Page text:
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by Shaara
Rated: ASR · Poetry · Western · #955938
This is the story of Kate, a diminutive but audacious young teacher.
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The Tale of Schoolmarm Kate

This modest poem’s the tale of a woman once called Kate
Who left her pleasant home just to help them way out west.
The petite and dainty Kate thought she’d go and educate,
With books, her youthful zeal, and the desire in her breast.

She journeyed far by train, clear across the southern states,
Then climbed upon a stagecoach to take her further out
Toward a distant place where she thought she’d liberate
All the ladies and the men, and she would have, I’ve no doubt,

But three Apache warriors stopped the coach at almost noon,
And drowsy, yawning Kate thus collided with her books.
An Indian brave untangled her while laughing like a loon.
Kate wagged her finger, giving him the sternest schoolmarm looks.

Alas, the arrowed driver lay dead in a pool of blood.
The braves stole all the horses, and Kate was left alone.
The sky was fast a darkenin’ when a man who's name was Judd
Galloped up besides our Kate, then speaking to his roan,

Said, “Looks like trouble's come and bit you here today.”
Kate, rose, ramrod straight. She looked him up and down.
“Your assistance I’d appreciate for I’m bound for Santa Fe.”
The lady’s hair had fallen down; a rip had torn her gown.

“Shucks, ma’am,” said our Judd, “I think that I’ve been smitten.”
Kate grew pale and clutched her dress more closer round.
Then she countered bravely with, “The perfect tense is bitten.”
Judd gaped, then swallowed. His eyes bulged out, spellbound.

“You’re awful pretty, ma'am, but you sure ain’t no diplomat.”
“How shocking,” Kate replied. “Your grammar’s quite atrocious.”
With her snappish words, Judd nodded and reapplied his hat.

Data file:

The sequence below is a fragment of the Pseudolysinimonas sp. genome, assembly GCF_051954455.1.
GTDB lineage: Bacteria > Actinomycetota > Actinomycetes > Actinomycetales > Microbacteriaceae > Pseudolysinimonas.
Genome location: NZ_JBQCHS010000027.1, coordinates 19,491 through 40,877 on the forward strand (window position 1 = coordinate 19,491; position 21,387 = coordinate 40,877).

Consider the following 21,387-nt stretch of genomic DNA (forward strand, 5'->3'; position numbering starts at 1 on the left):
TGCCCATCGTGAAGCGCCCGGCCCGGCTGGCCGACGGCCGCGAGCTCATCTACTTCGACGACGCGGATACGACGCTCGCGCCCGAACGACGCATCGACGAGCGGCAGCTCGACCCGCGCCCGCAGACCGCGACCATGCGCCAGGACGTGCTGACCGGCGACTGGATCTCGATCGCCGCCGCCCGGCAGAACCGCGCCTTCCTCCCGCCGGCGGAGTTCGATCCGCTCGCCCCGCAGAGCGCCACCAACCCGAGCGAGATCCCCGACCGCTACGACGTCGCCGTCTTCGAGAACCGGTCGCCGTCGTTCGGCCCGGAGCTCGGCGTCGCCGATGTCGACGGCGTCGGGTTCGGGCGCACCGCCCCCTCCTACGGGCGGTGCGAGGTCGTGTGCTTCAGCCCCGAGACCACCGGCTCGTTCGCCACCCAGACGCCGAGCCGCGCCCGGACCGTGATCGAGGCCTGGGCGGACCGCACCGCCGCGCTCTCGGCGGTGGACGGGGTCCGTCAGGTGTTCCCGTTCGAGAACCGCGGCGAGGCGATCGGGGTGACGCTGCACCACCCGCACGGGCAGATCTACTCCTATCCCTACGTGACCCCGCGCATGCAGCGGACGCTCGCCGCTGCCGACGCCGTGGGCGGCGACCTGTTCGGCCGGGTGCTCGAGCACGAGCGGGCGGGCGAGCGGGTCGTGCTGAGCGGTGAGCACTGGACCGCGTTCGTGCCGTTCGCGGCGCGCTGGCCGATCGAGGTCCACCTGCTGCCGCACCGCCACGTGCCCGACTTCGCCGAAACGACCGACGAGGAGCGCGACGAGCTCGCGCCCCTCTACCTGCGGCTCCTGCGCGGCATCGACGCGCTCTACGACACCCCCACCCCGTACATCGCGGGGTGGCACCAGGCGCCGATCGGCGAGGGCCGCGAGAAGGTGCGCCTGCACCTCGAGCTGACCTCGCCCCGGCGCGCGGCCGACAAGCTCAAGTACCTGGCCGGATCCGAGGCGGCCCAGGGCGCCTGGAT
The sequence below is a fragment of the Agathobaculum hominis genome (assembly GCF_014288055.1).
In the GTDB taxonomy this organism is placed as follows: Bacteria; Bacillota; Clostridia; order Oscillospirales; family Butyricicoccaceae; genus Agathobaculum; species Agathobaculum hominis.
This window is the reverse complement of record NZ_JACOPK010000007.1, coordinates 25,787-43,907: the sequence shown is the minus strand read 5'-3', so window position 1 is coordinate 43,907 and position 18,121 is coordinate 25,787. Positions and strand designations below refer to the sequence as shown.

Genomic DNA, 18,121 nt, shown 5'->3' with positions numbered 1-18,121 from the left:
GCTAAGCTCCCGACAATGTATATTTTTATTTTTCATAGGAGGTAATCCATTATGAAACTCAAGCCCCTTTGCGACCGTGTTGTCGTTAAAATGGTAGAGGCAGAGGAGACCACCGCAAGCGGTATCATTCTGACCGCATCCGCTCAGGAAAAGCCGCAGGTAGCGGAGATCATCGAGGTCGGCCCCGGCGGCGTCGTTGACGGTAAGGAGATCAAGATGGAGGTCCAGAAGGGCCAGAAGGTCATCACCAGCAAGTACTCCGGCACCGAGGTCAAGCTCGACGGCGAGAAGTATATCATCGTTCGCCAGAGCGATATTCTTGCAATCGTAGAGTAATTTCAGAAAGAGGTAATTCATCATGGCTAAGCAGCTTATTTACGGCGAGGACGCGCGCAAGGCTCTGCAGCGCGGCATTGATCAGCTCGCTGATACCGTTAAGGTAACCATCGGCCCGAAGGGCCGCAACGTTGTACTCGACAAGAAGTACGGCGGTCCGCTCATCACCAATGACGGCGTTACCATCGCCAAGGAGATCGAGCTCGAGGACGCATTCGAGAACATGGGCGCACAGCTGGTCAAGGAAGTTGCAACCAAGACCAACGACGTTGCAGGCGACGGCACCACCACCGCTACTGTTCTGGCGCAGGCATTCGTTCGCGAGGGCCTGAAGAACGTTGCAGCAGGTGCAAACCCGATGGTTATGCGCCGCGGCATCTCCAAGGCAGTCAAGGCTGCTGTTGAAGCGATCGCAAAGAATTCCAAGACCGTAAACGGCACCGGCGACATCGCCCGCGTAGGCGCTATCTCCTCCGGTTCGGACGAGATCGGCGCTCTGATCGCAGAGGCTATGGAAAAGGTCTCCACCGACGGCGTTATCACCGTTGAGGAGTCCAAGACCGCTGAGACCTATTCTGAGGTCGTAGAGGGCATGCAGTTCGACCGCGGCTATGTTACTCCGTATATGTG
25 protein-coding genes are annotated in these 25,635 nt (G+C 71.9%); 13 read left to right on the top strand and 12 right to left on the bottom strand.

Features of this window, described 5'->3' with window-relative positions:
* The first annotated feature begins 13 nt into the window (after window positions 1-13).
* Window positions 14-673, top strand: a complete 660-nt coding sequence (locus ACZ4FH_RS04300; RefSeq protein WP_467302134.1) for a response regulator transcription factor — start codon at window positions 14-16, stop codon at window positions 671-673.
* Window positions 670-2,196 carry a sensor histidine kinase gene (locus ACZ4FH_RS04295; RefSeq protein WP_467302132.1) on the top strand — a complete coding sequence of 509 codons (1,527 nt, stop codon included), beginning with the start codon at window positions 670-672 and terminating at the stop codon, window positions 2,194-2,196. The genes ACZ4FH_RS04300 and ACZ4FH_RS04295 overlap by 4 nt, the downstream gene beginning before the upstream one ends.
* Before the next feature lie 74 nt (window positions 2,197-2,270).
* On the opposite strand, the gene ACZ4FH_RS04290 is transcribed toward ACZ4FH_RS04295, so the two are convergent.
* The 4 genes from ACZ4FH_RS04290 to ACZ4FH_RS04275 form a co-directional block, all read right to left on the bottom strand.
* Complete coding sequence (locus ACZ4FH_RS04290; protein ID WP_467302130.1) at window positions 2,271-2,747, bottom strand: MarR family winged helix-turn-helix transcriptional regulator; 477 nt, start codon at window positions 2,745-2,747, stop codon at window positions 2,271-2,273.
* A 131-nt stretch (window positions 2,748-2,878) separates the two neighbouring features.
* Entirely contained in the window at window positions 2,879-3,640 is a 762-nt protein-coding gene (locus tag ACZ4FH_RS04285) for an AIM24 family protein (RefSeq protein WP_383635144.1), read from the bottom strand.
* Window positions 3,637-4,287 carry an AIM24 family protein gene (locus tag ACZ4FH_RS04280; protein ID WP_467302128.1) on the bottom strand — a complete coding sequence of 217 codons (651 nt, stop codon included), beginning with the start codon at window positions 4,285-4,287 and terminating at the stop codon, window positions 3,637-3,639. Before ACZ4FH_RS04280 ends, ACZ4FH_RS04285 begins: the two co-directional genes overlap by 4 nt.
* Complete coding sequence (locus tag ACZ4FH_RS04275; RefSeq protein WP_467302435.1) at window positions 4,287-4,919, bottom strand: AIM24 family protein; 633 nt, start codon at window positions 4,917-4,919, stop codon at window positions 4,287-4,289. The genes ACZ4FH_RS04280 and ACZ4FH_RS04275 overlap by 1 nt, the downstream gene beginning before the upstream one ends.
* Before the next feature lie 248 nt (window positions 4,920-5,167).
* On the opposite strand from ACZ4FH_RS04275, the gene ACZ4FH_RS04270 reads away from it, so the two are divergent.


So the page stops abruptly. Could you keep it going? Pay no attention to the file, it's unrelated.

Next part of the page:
Kate saw his visage darken as his gaze turned quite ferocious.

That naughty man scooped her up and flung her ‘cross his lap,
Then he gave his horse a kick and galloped them away.
“My books,” Kate yelled, delivering a firm and hearty slap.
Judd’s arms only tightened. Like that, they rode all day.

At first Kate kept a thrashing; but then she commenced to weep.
“I won’t hurt you,” Judd said gently, surprising her with a kiss.
Kate wrestled even harder then, but at last she fell asleep.
“Sweet dreams,” said the smiling Judd to his captured miss.

Judd had often traveled through this very section of wasteland,
But never had he seen a jewel like the lass that he’d just found.
He prayed to the wind that his captive would someday understand
Why he'd taken her a prisoner and held her thus arm-bound.

At dawn, Judd slowed his horse to walk the steep, arroyo path,
But Kate didn’t see the approach of handsome Judd Fost’s farm.
She only stirred at the sound of his mother’s cold, hard wrath.
“How dare you ensnare that little, innocent schoolyard marm!”

Judd’s mother thundered on. “Hand that unfortunate woman down,
And return at once to the stagecoach for every one of her things.”
‘Twas his mother who led Kate in and found for her a nightgown,
Next she bid our lass to sleep on the best of all the bedsprings.

Thusly did our heroine arrive at Judd’s own sightly homestead,
Where he wooed the schoolmarm ‘til at last she then consented.
As spring blossomed into flowers, the two of them were wed.
The next year brought twin boys; and all were well-contented.

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© Copyright 2005 Shaara (shaara at Writing.Com). All rights reserved.
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